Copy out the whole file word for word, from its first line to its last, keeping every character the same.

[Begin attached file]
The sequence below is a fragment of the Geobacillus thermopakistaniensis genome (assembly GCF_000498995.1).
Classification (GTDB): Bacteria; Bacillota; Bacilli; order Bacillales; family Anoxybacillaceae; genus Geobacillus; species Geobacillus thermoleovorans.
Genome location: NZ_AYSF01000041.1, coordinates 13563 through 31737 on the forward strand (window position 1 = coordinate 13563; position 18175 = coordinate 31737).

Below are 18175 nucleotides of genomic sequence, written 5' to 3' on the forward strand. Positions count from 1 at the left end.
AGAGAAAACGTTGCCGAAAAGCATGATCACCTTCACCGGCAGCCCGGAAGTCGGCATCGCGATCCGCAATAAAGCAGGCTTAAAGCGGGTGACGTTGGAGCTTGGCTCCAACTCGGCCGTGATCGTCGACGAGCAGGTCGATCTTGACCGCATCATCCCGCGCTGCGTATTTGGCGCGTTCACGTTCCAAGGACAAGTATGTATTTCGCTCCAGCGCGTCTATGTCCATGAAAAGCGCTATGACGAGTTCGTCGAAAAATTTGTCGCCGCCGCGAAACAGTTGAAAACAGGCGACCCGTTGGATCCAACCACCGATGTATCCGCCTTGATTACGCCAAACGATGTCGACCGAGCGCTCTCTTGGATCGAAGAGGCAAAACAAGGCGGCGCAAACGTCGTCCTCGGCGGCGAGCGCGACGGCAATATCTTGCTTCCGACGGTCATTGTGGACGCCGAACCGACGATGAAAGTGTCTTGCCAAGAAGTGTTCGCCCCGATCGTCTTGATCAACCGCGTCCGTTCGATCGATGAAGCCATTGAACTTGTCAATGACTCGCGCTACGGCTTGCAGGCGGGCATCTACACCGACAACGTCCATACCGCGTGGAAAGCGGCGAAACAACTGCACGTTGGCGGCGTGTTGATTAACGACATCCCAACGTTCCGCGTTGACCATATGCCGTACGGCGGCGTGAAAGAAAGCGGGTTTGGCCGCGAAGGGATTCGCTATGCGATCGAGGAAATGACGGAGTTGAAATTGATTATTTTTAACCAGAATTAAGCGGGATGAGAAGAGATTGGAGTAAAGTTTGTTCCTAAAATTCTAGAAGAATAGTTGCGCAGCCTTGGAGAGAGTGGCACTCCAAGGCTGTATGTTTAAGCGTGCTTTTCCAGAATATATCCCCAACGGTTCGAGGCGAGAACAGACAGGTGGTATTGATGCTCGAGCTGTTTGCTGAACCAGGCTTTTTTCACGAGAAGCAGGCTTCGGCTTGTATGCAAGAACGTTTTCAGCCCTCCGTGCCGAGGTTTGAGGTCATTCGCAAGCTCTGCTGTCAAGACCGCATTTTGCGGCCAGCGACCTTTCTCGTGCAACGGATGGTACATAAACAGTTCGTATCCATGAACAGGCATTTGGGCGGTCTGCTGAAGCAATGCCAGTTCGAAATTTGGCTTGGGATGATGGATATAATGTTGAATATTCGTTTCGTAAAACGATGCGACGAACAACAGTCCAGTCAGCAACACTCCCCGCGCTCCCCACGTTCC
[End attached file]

The sequence below is a fragment of the Geobacillus thermopakistaniensis genome (assembly GCF_000498995.1).
Classification (GTDB): Bacteria; Bacillota; Bacilli; order Bacillales; family Anoxybacillaceae; genus Geobacillus; species Geobacillus thermoleovorans.
Genome location: NZ_AYSF01000041.1, coordinates 13563 through 31737 on the forward strand (window position 1 = coordinate 13563; position 18175 = coordinate 31737).

Below are 18175 nucleotides of genomic sequence, written 5' to 3' on the forward strand. Positions count from 1 at the left end.
AGAGAAAACGTTGCCGAAAAGCATGATCACCTTCACCGGCAGCCCGGAAGTCGGCATCGCGATCCGCAATAAAGCAGGCTTAAAGCGGGTGACGTTGGAGCTTGGCTCCAACTCGGCCGTGATCGTCGACGAGCAGGTCGATCTTGACCGCATCATCCCGCGCTGCGTATTTGGCGCGTTCACGTTCCAAGGACAAGTATGTATTTCGCTCCAGCGCGTCTATGTCCATGAAAAGCGCTATGACGAGTTCGTCGAAAAATTTGTCGCCGCCGCGAAACAGTTGAAAACAGGCGACCCGTTGGATCCAACCACCGATGTATCCGCCTTGATTACGCCAAACGATGTCGACCGAGCGCTCTCTTGGATCGAAGAGGCAAAACAAGGCGGCGCAAACGTCGTCCTCGGCGGCGAGCGCGACGGCAATATCTTGCTTCCGACGGTCATTGTGGACGCCGAACCGACGATGAAAGTGTCTTGCCAAGAAGTGTTCGCCCCGATCGTCTTGATCAACCGCGTCCGTTCGATCGATGAAGCCATTGAACTTGTCAATGACTCGCGCTACGGCTTGCAGGCGGGCATCTACACCGACAACGTCCATACCGCGTGGAAAGCGGCGAAACAACTGCACGTTGGCGGCGTGTTGATTAACGACATCCCAACGTTCCGCGTTGACCATATGCCGTACGGCGGCGTGAAAGAAAGCGGGTTTGGCCGCGAAGGGATTCGCTATGCGATCGAGGAAATGACGGAGTTGAAATTGATTATTTTTAACCAGAATTAAGCGGGATGAGAAGAGATTGGAGTAAAGTTTGTTCCTAAAATTCTAGAAGAATAGTTGCGCAGCCTTGGAGAGAGTGGCACTCCAAGGCTGTATGTTTAAGCGTGCTTTTCCAGAATATATCCCCAACGGTTCGAGGCGAGAACAGACAGGTGGTATTGATGCTCGAGCTGTTTGCTGAACCAGGCTTTTTTCACGAGAAGCAGGCTTCGGCTTGTATGCAAGAACGTTTTCAGCCCTCCGTGCCGAGGTTTGAGGTCATTCGCAAGCTCTGCTGTCAAGACCGCATTTTGCGGCCAGCGACCTTTCTCGTGCAACGGATGGTACATAAACAGTTCGTATCCATGAACAGGCATTTGGGCGGTCTGCTGAAGCAATGCCAGTTCGAAATTTGGCTTGGGATGATGGATATAATGTTGAATATTCGTTTCGTAAAACGATGCGACGAACAACAGTCCAGTCAGCAACACTCCCCGCGCTCCCCACGTTCC